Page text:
With Texas legislators soon beginning hearings about the state’s power grid failure during Winter Storm Uri, Rep. Brad Buckley, R-Salado, referred to the subsequent power outages as “dangerous.”

“The outages were more than inconvenient — they were dangerous,” Buckley said via email.

Buckley, who represents the 54th District in Texas, which covers Killeen, parts of western Bell County and all of Lampasas County, said he and his family also experienced the outages firsthand.

The Electric Reliability Council of Texas, or ERCOT, which manages the flow of power to more than 26 million Texans, authorized suppliers, such as Oncor, to conduct “rolling outages” in the early hours of Feb. 15, when temperatures and wind chills dipped into or near the single digits.

Not long after beginning the “rolling outages,” power suppliers like Oncor referred to them as “controlled outages.”

At its peak, nearly 20,000 customers in Killeen and nearly 9,000 customers in Copperas Cove were without power. Some residents in Copperas Cove reported losing power as early as Feb. 13.

In response to the outages, area cities established warming centers to provide residents relief from the bitter temperatures.

As the weather began to break and the demand for electricity was no longer in critical levels, power began being restored to customers on Thursday.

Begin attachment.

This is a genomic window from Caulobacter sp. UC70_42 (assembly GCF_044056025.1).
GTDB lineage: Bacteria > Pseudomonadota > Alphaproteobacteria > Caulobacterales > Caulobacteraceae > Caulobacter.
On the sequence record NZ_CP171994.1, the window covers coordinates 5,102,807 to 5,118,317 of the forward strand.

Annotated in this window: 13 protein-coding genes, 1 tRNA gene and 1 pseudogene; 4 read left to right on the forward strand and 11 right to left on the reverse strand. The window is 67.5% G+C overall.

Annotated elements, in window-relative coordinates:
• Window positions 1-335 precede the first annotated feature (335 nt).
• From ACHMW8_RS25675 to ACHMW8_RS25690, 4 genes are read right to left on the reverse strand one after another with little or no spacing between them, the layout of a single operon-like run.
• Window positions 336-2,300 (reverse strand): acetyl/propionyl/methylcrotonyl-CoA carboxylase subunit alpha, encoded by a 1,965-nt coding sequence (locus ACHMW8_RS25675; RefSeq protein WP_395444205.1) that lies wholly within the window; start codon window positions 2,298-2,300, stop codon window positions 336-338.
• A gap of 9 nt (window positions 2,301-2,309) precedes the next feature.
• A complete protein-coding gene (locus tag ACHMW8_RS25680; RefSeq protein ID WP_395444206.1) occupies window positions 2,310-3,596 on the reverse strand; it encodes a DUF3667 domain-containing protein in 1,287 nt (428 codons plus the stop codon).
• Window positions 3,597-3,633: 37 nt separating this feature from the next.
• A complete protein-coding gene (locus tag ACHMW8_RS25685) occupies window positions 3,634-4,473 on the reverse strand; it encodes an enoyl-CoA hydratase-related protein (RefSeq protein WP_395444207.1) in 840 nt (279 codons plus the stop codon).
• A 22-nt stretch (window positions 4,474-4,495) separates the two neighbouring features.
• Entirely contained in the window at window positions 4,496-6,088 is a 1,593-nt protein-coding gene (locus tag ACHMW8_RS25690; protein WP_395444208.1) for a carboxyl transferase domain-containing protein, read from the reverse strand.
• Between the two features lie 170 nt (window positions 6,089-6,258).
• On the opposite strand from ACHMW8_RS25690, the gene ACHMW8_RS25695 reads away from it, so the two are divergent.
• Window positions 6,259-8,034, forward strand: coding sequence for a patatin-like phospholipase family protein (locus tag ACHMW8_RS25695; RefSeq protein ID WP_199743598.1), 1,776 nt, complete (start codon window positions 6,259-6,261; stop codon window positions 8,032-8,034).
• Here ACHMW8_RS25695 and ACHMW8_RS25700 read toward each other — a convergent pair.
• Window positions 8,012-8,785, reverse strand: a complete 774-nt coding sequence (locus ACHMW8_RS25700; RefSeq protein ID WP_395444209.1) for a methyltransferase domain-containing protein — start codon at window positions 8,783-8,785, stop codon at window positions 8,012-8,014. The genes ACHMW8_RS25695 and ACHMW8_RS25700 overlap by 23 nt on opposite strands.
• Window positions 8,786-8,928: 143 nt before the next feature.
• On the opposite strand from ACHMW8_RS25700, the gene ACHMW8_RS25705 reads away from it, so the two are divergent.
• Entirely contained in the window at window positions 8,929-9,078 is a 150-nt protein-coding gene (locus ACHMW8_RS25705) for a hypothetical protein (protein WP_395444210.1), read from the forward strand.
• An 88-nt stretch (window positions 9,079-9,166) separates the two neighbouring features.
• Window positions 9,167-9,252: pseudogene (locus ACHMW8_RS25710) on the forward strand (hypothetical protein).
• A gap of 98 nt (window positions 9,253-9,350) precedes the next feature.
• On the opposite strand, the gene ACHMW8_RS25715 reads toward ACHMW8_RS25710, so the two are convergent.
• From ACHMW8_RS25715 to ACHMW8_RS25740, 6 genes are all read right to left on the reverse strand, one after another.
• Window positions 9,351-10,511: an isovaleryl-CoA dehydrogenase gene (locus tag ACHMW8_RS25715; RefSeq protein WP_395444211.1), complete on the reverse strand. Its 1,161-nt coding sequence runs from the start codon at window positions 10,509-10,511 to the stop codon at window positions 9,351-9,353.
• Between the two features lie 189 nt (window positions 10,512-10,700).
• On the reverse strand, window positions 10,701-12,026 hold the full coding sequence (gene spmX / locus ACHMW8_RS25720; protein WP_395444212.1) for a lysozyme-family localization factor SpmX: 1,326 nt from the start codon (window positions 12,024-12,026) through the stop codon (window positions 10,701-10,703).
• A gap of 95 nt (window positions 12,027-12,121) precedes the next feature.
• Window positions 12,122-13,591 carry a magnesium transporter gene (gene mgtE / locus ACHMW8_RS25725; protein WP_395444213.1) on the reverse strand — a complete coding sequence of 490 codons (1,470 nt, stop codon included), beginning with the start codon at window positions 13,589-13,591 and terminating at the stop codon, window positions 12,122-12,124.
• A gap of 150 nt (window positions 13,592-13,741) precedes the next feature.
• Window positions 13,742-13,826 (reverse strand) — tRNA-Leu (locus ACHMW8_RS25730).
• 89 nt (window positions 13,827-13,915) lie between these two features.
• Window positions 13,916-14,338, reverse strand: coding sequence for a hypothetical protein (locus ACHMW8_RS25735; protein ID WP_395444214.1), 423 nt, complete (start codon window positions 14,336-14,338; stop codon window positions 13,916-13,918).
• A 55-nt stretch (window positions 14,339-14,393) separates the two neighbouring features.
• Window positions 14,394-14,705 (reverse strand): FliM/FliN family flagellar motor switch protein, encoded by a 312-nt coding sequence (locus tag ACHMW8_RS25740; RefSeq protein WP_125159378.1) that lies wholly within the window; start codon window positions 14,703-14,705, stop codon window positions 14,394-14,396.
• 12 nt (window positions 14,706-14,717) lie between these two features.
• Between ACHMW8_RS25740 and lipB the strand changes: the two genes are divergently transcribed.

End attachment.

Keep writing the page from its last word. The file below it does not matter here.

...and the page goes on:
“The elderly, the infirmed, and young children were at great risk due to the failures of our power grid,” Buckley said.

Legislators will begin hearings about the power grid this Thursday.

Buckley said he is “looking forward” to the hearings, which should include testimony from officials with ERCOT; the Railroad Commission, which oversees gas pipelines in the state; and the Public Utility Commission, which oversees utility infrastructure.

“It is important that we make certain that Texas has a clear policy moving forward for reliable electric power that Texans can trust,” Buckley said.

The state’s power grid was crippled by another winter storm in 2011.

In that year, a report by the Federal Energy Regulatory Commission and the North American Electric Reliability Corp. warned state leaders more winterization of the power grid was needed, The Texas Tribune reported.

“I stand ready to make sure our power generators winterize properly and that our system contemplates every type of harsh and even unexpected weather event,” Buckley said, who was not in office in 2011.

Buckley was first elected to state office in 2018.

“In a highly regulated industry such as power generation, we must create the right incentives that drive our power generators to make the proper investments to ensure that we have the necessary capacity for the growth of Texas and the unforeseen events in the future,” Buckley said.

Despite experiencing the outages firsthand, and hearing stories of several constituents who were out of power, Buckley said he was proud of the resilience he saw.

“Neighbor helped neighbor and others went out of their way to provide transportation to warming centers, deliver water and other supplies, and take care of each other,” he said.

Buckley said his constituents deserve to know that Texas has a “safe and reliable” power grid and that he will work hard this session to “make sure it comes to pass.”

FME News Service and The Associated Press contributed to this report.

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